As the child of two Chicago educators, Lovett Elementary teacher Dr. Denita Armstrong-Shaffer has been a product of the CTU for a very long time. So it is no wonder the 26-year veteran teacher is such a strong cheerleader for her union and the school communities it serves.
“I’ve been walking picket lines for as long as I can remember,” she said. “And as a CPS student, I was the recipient of all that our union won during those strikes.”
Armstrong-Shaffer’s parents were both teachers and each held several advanced degrees in education. “I grew up in a household where I saw the work of educators and the rewarding conversations they had after work,” she said. “And I experienced and witnessed an environment that valued educating young minds.”
Though born and raised in Chicago, Armstrong-Shaffer has deep ties to Louisiana. Her parents were born and raised in Monroe and Mangham, Louisiana, and, as a child, she and her six siblings, spent most summers in Louisiana with family.
An alumnus of three CPS schools — Mt. Vernon Elementary, Pershing Magnet School and Hyde Park Career Academy — Armstrong-Shaffer returned to the south for college. Following in her parents’ footsteps, she attended a Historically Black College, Fisk University, in Nashville, Tenn., before coming home to graduate from Chicago State University. She also holds multiple advanced degrees, including a Doctor of Ministry degree from United Theological Seminary in Dayton, Ohio.
Armstrong-Shaffer began her CPS career in 1998 at Foster Park Elementary School, under Assistant Principal Dr. David Young, who she said still mentors her today. Her resume also includes years at CPS schools Niños Heroes Academic Center and Fuller Elementary, as well as schools in Shreveport, Louisiana, and Missouri. She started teaching at Lovett Elementary this year.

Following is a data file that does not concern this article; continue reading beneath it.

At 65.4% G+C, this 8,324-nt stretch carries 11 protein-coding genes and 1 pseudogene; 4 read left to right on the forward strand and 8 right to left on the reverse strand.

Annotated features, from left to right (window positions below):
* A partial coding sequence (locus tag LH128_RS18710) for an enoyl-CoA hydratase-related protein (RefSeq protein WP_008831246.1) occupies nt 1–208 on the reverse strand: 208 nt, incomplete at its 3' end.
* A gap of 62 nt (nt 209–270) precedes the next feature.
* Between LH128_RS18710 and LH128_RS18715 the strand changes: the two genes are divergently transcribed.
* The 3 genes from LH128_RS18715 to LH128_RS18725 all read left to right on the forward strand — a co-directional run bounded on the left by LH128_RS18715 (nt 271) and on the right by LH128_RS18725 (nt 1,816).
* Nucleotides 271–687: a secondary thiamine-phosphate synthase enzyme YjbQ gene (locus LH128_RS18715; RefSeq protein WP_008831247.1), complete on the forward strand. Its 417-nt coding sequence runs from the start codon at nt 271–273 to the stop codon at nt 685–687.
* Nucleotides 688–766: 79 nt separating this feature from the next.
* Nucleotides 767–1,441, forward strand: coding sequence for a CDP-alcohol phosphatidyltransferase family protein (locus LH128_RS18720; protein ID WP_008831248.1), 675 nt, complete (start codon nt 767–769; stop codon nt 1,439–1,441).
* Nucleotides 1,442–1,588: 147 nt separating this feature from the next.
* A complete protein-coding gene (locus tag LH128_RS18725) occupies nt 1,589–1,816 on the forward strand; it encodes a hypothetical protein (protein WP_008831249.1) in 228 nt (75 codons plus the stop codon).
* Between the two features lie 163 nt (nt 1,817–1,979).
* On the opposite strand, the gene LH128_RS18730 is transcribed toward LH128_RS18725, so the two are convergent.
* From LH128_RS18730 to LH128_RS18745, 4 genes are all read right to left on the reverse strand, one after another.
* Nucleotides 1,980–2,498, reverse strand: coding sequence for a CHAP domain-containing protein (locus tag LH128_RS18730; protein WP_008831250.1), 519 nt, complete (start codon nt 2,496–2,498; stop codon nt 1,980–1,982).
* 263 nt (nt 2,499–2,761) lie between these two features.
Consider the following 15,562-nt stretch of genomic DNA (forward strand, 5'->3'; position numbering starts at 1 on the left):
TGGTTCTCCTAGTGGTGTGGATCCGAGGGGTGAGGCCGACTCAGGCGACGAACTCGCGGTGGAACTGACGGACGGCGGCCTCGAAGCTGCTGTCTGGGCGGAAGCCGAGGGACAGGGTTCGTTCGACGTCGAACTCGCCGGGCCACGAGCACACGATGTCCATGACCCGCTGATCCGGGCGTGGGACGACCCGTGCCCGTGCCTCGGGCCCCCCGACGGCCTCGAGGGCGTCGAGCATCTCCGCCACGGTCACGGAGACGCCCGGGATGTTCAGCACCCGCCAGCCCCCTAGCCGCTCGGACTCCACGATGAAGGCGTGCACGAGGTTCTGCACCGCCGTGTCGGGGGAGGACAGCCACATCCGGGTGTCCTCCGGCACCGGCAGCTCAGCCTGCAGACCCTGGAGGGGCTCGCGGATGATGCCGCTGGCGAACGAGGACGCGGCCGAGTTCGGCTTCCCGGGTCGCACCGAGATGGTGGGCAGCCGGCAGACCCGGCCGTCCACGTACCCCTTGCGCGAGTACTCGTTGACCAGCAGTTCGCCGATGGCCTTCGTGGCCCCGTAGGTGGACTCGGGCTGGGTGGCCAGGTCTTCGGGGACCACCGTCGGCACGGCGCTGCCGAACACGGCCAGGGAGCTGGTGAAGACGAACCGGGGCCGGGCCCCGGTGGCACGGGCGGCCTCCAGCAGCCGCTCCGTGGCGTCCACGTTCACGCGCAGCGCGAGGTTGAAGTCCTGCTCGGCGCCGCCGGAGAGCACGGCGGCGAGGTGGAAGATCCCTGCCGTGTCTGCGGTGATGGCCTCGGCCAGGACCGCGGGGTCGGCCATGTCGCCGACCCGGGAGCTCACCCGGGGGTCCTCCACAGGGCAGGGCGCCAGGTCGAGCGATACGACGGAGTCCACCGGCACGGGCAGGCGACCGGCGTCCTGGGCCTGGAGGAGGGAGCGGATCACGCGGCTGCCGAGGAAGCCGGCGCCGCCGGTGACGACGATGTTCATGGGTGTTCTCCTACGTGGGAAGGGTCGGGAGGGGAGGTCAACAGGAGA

While she has taught preschool to fifth grade, teaching the little ones brings her the most joy.
“Watching the light bulb of discovery and learning light up with every new concept learned is an incredible experience to witness,” she said.
CTU’s vision for the next contract centers on making schools loving and liberatory places for young people. As an early education teacher, that vision hits home for Armstrong-Shaffer.
“I would love to see my students be able to reflect on the world they live in more actively through more real-life experiences and field trips,” she said. “Young children learn through play and songs and social emotional learning is so important for them. These need to be woven throughout the day.”
More child centered
Armstrong-Shaffer would like CPS to transition to a more child-centered system, where every kindergarten teacher has a full day assistant and every school has the wraparound services students need. She believes the Sustainable Community Schools model, which has been enshrined in the CTU contract, should be expanded throughout the city.
“Every school should be a Sustainable Community School,” she said.
Armstrong-Shaffer learned the importance of the CTU from her parents and has been an active union member. She served as union delegate at Fuller Elementary School for seven years, chair of the CTU Human Rights Committee for five years and currently sits on the CTU Executive Board.
For Armstrong-Shaffer, being a CTU member means “giving voice to the voiceless” — to those who are too often underrepresented in our school communities — and fighting for the equality and justice our students, parents, and educators deserve.
Teachers need a voice
“The CTU is so important because teachers and staff need to have a voice. We need to be able to express what is important to us, what is important to our families and what is important to our communities,” she said. “Without that voice, our school communities will not be represented well.”
Dr. Armstrong-Shaffer is proud of the union’s accomplishments and ready to keep fighting for the schools Chicago students deserve.
“Every win that has brought more resources into our schools has been a victory for me. Every time my students get a win, every time they receive what they need, every time our parents get more resources, I find that to be a victory,” she said.
An Assistant to the Pastor at West Point Baptist Church, Rev. Dr. Armstrong-Shaffer said she has been in the ministry since age nine. That might help explain her generally hopeful outlook, but she does wish more people would “be the change you want to see.”
“Once I became active, it was so easy to be a part of positive change, and that change was so much better than sitting on the sidelines and simply hoping for change,” she said. “I only wish people knew how easy it is to participate and make a difference.”